Hello good people of the blogosphere, how are you doing? I hope all is well in your neck of the woods. I have scheduled this post and am either at the beach or sipping a good cuppa on the sofa. So cheers to all of you 😉 .
But I wanted to share two things: The self-care suggestion by Rachel Kelly in the next chapter of her book “Singing in the Rain – 52 Practical Steps to Happiness” and my thoughts on Terry Pratchett’s anger that Neil Gaiman mentioned in an article by The Guardian several years ago. It also mentions “Good Omens” one of my favourite books by the two and as it happens a new TV series by… Netflix? Amazon? No idea… 😉
But first things first:
You might recognise the situation: Something happened. You might have missed a step and your foot hurts. Your mind goes crazy and develops all sorts of scenarios from having your foot in a cast to having it cut off.
This is what Cognitive-Behavioural-Therapy calls “Catastrophising” and it usually is a strategy that we embraced while dealing with trauma. Mind you we certainly don’t do this consciously. It’s rather that your brain has changed its connections and now expects catastrophes instead of miracles.
Rachel describes a technique to find perspective when something happens that is less than fortunate and might get you into the downward spin:
She suggests to ask yourself the questions in the above image and then go and create a paper folded boat. Good old origami 🙂 will help you to get your mind off the catastrophe you are expecting.
There are different ways of dealing with catastrophizing. I usually use something called “Safe Place” but I guess the above questions help to bring everything into perspective much faster. I am going to give it a try.
Maybe you do not consider this self-care as such. Many think when it comes to self-care of a hot bath or something nice to eat. But keeping your mind off the hamster wheel of negative thinking is an important part too. So go on. Give it a try.
That’s it for today. But there is an interesting post I wrote in March 2015 about one of my most favourite authors and here you can enjoy it again:
I can’t believe it’s over four years ago that Sir Terry Pratchett passed over to another life. RIP may you have left your anger behind.
Here are my thoughts from 2015
Last October The Guardian published an extract from Neil Gaiman’s introduction to “A Slip of the Keyboard: Collected Non-fiction by Terry Pratchett”. I read the article then but got bored and didn’t really concentrate on what he said.
On Thursday Terry Pratchett passed away and this time I fully read the article and these sentences touched a cord:
“…Terry looked at me. He said: “Do not underestimate this anger. This anger was the engine that powered Good Omens.” I thought of the driven way that Terry wrote, and of the way that he drove the rest of us with him, and I knew that he was right.
There is a fury to Terry Pratchett’s writing: it’s the fury that was the engine that powered Discworld. It’s also the anger at the headmaster who would decide that six-year-old Terry Pratchett would never be smart enough for the 11-plus; anger at pompous critics, and at those who think serious is the opposite of funny; anger at his early American publishers who could not bring his books out successfully.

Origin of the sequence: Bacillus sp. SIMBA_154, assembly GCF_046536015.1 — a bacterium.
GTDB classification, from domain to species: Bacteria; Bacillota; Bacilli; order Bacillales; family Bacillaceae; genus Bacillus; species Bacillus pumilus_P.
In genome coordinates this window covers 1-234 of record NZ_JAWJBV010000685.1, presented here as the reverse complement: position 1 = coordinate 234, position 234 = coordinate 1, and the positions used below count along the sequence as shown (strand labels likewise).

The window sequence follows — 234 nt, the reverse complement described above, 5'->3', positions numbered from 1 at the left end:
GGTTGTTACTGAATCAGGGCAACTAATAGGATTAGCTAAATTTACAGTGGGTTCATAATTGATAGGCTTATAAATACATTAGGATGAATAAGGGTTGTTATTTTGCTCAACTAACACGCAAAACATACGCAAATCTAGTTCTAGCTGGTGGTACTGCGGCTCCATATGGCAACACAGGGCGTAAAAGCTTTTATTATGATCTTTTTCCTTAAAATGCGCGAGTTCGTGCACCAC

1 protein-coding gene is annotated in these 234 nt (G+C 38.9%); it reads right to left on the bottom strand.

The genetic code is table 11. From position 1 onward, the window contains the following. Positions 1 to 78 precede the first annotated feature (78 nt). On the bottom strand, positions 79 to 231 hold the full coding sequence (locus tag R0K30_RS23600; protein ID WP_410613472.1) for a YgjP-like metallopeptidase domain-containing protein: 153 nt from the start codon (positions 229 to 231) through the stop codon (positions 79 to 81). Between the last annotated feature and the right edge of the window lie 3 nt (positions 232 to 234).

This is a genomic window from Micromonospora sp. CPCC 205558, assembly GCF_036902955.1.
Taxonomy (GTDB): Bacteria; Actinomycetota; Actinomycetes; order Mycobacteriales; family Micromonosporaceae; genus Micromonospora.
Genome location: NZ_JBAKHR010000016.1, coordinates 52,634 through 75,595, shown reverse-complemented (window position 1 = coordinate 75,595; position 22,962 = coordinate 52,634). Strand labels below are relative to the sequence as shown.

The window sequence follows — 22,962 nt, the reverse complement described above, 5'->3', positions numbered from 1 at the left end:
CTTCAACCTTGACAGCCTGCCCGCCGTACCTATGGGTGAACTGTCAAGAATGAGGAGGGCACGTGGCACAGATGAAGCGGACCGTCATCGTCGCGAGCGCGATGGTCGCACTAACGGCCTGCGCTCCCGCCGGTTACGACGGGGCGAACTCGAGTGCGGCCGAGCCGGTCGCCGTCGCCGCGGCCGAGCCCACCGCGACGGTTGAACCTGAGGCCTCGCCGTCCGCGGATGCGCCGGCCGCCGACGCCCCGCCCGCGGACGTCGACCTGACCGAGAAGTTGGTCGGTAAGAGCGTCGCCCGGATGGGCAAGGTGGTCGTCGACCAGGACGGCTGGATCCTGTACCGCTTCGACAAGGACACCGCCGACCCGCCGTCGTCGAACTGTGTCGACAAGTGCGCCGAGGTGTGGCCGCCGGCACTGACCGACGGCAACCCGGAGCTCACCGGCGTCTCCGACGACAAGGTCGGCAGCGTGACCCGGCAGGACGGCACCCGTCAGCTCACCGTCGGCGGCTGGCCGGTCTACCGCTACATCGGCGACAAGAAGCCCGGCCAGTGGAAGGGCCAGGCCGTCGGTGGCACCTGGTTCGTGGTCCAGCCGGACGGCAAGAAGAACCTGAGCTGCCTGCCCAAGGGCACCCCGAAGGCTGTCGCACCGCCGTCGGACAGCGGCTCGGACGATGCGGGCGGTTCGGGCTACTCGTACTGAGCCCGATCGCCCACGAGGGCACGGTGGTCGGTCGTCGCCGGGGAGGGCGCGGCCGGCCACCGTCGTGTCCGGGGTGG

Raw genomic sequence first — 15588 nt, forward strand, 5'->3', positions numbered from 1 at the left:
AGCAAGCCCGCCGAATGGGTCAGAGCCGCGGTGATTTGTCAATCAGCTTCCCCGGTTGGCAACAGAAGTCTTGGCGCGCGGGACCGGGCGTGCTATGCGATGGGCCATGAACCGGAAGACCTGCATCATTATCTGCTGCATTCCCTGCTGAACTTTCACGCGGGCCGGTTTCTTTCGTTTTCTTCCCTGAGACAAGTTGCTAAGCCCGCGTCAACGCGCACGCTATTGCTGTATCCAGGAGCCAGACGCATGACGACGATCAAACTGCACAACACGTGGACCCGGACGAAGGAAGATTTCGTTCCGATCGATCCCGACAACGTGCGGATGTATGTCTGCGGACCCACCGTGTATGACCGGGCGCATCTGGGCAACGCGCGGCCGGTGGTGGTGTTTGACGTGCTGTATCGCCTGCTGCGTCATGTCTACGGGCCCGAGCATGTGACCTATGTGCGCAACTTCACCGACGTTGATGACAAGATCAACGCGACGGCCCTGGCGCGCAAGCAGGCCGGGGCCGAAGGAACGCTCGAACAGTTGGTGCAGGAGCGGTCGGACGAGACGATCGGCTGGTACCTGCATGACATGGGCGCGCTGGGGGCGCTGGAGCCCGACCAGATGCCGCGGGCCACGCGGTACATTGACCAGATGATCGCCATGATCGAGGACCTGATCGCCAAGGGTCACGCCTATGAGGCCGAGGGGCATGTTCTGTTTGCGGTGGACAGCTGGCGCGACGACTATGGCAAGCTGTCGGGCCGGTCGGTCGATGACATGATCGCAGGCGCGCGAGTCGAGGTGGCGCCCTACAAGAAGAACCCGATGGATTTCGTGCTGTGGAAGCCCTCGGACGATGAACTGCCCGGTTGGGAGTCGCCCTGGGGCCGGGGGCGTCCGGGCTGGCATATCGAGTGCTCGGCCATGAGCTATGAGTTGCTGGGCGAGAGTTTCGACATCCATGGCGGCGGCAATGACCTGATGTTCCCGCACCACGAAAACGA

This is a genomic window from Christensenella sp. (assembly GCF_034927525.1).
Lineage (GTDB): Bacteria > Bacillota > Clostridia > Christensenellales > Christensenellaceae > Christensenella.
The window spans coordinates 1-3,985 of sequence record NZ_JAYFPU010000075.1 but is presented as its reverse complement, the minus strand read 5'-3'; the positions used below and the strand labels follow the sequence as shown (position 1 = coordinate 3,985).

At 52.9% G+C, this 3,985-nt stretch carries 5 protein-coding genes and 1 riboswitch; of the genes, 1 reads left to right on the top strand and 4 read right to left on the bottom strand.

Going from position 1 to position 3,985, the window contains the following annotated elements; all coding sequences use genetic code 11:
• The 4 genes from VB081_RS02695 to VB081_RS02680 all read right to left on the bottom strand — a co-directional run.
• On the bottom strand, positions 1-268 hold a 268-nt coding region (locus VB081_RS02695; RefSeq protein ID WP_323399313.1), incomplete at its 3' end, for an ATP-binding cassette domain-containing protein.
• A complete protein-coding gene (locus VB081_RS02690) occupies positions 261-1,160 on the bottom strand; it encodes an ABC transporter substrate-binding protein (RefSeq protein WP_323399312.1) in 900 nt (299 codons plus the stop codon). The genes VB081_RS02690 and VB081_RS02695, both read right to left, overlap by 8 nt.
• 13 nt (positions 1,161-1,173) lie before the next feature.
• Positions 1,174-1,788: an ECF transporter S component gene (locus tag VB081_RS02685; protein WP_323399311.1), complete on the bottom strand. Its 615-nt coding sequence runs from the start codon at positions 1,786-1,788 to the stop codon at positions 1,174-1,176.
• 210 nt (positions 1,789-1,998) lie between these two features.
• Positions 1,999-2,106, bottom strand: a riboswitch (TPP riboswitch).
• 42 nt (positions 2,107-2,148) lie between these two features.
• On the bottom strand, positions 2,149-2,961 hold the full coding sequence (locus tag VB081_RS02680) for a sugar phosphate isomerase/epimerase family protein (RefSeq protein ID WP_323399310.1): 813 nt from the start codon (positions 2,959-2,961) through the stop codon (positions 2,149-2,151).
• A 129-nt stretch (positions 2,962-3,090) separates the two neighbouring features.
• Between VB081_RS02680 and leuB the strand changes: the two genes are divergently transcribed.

The anger is always there, an engine that drives. By the time Terry learned he had a rare, early onset form of Alzheimer’s, the targets of his fury changed: he was angry with his brain and his genetics and, more than these, furious at a country that would not permit him (or others in a similarly intolerable situation) to choose the manner and the time of their passing.
And that anger, it seems to me, is about Terry’s underlying sense of what is fair and what is not….” (quote from “Terry Pratchett isn’t jolly. He is angry.” Extract from Neil Gaiman’s introduction to A Slip of the Keyboard)
Video credit: Arts & Ideas at the JCCSF via YouTube
I struggle with my feelings for many years. Especially anger which I have directed at myself in self-harming. I also suspect it expresses itself in grinding my teeth at night which causes an awful lot of physical problems like headaches, shoulder pain and exhaustion.
While doing “Love Is In Da Blog” I realised that it is time to do something about that and not the “usual” way with medication or therapy. I began to feel strongly that I needed another maybe more spiritual approach. It feels like these sentences are the answer to my healing wish.
My anger, acquired when my mother passed away when my father did what he did when I got bullied at school and other things, is not a disease that stops me from doing what I want to do. It is the fuel that powers my creativity but I need to allow it to do its job.
I suspect I let it do its job when I decided out of nowhere to do “Love Is In Da Blog” and it has transformed me. It has kick-started a development which end I do not know yet. But I do not need to know it. I trust the process. I trust that the great creator knows where I am heading and that my intuition will guide me the right way.
At last, I know where to go: I go with the flow 🙂
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